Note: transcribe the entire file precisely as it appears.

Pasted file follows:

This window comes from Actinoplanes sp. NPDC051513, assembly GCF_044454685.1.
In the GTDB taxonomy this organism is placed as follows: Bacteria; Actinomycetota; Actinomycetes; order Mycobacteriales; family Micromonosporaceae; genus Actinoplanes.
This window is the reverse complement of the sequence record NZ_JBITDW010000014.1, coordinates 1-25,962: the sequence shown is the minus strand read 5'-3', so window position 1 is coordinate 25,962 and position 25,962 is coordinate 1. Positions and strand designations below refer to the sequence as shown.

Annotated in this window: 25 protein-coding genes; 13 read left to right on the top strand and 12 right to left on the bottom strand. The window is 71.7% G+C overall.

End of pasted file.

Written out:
This window comes from Actinoplanes sp. NPDC051513, assembly GCF_044454685.1.
In the GTDB taxonomy this organism is placed as follows: Bacteria; Actinomycetota; Actinomycetes; order Mycobacteriales; family Micromonosporaceae; genus Actinoplanes.
This window is the reverse complement of the sequence record NZ_JBITDW010000014.1, coordinates 1-25,962: the sequence shown is the minus strand read 5'-3', so window position 1 is coordinate 25,962 and position 25,962 is coordinate 1. Positions and strand designations below refer to the sequence as shown.

Annotated in this window: 25 protein-coding genes; 13 read left to right on the top strand and 12 right to left on the bottom strand. The window is 71.7% G+C overall.